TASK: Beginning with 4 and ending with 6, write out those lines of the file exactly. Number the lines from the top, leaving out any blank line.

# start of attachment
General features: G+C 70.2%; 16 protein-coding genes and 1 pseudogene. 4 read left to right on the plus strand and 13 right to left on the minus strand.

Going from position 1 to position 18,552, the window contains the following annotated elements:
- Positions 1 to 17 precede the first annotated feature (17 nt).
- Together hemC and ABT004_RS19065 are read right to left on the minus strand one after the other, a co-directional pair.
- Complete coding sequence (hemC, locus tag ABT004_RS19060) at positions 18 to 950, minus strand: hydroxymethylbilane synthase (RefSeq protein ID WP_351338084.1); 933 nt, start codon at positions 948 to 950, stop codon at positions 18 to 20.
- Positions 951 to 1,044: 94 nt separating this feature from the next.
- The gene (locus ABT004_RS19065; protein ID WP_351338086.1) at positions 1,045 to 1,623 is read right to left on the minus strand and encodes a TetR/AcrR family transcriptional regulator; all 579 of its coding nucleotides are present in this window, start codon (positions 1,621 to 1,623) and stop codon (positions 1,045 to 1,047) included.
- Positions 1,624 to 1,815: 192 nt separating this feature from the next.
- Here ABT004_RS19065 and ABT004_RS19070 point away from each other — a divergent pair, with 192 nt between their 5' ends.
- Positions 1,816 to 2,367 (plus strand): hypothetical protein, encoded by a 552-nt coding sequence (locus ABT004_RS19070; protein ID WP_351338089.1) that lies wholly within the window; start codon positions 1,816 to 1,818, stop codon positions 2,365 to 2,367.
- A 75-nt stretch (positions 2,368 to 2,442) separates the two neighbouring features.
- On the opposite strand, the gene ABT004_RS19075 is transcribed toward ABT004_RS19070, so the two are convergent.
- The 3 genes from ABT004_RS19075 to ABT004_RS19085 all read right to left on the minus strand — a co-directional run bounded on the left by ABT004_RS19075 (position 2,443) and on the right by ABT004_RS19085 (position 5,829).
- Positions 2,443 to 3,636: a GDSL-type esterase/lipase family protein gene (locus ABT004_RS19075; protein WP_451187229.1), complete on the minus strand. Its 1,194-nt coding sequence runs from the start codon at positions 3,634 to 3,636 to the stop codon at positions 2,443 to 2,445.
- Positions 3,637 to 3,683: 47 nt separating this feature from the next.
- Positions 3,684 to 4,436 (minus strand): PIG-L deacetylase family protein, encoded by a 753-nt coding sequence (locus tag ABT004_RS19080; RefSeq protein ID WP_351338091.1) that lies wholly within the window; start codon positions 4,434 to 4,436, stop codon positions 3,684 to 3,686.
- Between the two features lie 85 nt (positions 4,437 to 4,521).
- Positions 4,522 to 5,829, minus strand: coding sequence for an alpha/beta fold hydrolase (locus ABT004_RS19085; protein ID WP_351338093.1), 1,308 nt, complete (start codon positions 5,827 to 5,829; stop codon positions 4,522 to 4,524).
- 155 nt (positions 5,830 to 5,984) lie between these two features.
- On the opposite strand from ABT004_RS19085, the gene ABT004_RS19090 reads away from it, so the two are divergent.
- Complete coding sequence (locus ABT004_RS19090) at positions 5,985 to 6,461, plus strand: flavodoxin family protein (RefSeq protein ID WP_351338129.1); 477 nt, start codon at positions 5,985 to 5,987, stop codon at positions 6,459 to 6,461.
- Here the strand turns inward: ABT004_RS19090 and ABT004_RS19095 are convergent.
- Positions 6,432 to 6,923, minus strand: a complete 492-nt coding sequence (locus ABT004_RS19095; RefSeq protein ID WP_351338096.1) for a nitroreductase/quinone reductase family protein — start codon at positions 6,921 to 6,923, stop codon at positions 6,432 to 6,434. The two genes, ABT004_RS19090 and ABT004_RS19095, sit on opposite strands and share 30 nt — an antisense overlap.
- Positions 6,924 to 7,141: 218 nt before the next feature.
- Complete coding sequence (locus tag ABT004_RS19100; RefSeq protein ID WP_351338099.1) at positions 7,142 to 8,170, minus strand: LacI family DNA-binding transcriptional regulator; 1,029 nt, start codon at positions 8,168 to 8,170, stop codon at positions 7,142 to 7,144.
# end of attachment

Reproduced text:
- Together hemC and ABT004_RS19065 are read right to left on the minus strand one after the other, a co-directional pair.
- Complete coding sequence (hemC, locus tag ABT004_RS19060) at positions 18 to 950, minus strand: hydroxymethylbilane synthase (RefSeq protein ID WP_351338084.1); 933 nt, start codon at positions 948 to 950, stop codon at positions 18 to 20.
- Positions 951 to 1,044: 94 nt separating this feature from the next.